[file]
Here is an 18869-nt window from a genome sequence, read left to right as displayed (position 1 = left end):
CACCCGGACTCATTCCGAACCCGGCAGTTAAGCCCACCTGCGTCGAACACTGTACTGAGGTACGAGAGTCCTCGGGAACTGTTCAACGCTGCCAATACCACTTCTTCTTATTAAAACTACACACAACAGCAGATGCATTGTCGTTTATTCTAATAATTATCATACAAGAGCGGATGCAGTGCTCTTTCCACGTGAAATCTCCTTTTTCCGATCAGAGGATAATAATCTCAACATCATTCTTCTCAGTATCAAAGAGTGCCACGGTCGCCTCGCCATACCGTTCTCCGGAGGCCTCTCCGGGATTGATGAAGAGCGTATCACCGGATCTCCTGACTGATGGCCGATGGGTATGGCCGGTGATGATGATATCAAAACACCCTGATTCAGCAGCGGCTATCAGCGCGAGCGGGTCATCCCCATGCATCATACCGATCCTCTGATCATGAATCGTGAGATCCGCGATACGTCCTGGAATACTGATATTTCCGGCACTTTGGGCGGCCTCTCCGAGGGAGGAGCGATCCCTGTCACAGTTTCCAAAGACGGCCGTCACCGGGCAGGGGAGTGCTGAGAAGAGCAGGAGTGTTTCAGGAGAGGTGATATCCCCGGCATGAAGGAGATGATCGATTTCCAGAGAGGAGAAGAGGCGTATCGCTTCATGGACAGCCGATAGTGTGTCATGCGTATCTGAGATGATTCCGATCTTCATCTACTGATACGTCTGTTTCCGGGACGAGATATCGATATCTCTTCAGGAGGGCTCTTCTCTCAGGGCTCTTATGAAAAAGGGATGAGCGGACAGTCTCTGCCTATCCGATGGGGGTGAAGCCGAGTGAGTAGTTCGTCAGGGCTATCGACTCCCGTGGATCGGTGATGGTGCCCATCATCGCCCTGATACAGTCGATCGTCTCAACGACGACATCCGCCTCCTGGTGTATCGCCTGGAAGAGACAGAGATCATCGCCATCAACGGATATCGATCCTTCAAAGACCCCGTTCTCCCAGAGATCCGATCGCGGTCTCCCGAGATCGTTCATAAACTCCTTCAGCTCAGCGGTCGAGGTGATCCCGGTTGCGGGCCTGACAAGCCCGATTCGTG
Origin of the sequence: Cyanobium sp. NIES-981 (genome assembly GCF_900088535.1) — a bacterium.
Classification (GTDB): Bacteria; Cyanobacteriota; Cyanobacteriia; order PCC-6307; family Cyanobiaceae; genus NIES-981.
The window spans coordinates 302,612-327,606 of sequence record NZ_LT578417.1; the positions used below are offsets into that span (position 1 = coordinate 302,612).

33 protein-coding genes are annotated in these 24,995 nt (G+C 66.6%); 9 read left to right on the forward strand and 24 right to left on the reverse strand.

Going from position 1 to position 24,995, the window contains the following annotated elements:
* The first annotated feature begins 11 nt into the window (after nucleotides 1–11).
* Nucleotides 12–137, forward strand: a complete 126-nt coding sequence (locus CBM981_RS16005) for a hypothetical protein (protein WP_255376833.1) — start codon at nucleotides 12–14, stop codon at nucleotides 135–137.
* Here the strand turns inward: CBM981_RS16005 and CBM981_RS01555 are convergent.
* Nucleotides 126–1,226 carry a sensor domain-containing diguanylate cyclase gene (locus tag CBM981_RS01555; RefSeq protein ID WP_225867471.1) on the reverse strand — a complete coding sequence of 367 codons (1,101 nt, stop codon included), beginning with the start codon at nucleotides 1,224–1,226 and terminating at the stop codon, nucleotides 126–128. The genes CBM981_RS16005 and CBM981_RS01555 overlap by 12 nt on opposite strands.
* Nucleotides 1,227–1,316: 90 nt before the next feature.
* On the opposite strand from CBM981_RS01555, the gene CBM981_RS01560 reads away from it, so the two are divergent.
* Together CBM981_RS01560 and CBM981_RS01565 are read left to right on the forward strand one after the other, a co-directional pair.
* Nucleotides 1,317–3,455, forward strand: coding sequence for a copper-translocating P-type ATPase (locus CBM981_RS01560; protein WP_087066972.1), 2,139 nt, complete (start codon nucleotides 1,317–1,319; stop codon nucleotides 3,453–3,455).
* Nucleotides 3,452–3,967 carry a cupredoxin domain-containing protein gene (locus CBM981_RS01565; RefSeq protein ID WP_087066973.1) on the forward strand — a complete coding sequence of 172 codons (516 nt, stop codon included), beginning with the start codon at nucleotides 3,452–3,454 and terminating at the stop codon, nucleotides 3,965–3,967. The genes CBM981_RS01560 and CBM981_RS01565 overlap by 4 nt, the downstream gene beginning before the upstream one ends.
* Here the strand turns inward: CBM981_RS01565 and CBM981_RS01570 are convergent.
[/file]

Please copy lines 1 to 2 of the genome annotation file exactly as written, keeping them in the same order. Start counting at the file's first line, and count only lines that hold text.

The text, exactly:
Here is an 18869-nt window from a genome sequence, read left to right as displayed (position 1 = left end):
CACCCGGACTCATTCCGAACCCGGCAGTTAAGCCCACCTGCGTCGAACACTGTACTGAGGTACGAGAGTCCTCGGGAACTGTTCAACGCTGCCAATACCACTTCTTCTTATTAAAACTACACACAACAGCAGATGCATTGTCGTTTATTCTAATAATTATCATACAAGAGCGGATGCAGTGCTCTTTCCACGTGAAATCTCCTTTTTCCGATCAGAGGATAATAATCTCAACATCATTCTTCTCAGTATCAAAGAGTGCCACGGTCGCCTCGCCATACCGTTCTCCGGAGGCCTCTCCGGGATTGATGAAGAGCGTATCACCGGATCTCCTGACTGATGGCCGATGGGTATGGCCGGTGATGATGATATCAAAACACCCTGATTCAGCAGCGGCTATCAGCGCGAGCGGGTCATCCCCATGCATCATACCGATCCTCTGATCATGAATCGTGAGATCCGCGATACGTCCTGGAATACTGATATTTCCGGCACTTTGGGCGGCCTCTCCGAGGGAGGAGCGATCCCTGTCACAGTTTCCAAAGACGGCCGTCACCGGGCAGGGGAGTGCTGAGAAGAGCAGGAGTGTTTCAGGAGAGGTGATATCCCCGGCATGAAGGAGATGATCGATTTCCAGAGAGGAGAAGAGGCGTATCGCTTCATGGACAGCCGATAGTGTGTCATGCGTATCTGAGATGATTCCGATCTTCATCTACTGATACGTCTGTTTCCGGGACGAGATATCGATATCTCTTCAGGAGGGCTCTTCTCTCAGGGCTCTTATGAAAAAGGGATGAGCGGACAGTCTCTGCCTATCCGATGGGGGTGAAGCCGAGTGAGTAGTTCGTCAGGGCTATCGACTCCCGTGGATCGGTGATGGTGCCCATCATCGCCCTGATACAGTCGATCGTCTCAACGACGACATCCGCCTCCTGGTGTATCGCCTGGAAGAGACAGAGATCATCGCCATCAACGGATATCGATCCTTCAAAGACCCCGTTCTCCCAGAGATCCGATCGCGGTCTCCCGAGATCGTTCATAAACTCCTTCAGCTCAGCGGTCGAGGTGATCCCGGTTGCGGGCCTGACAAGCCCGATTCGTG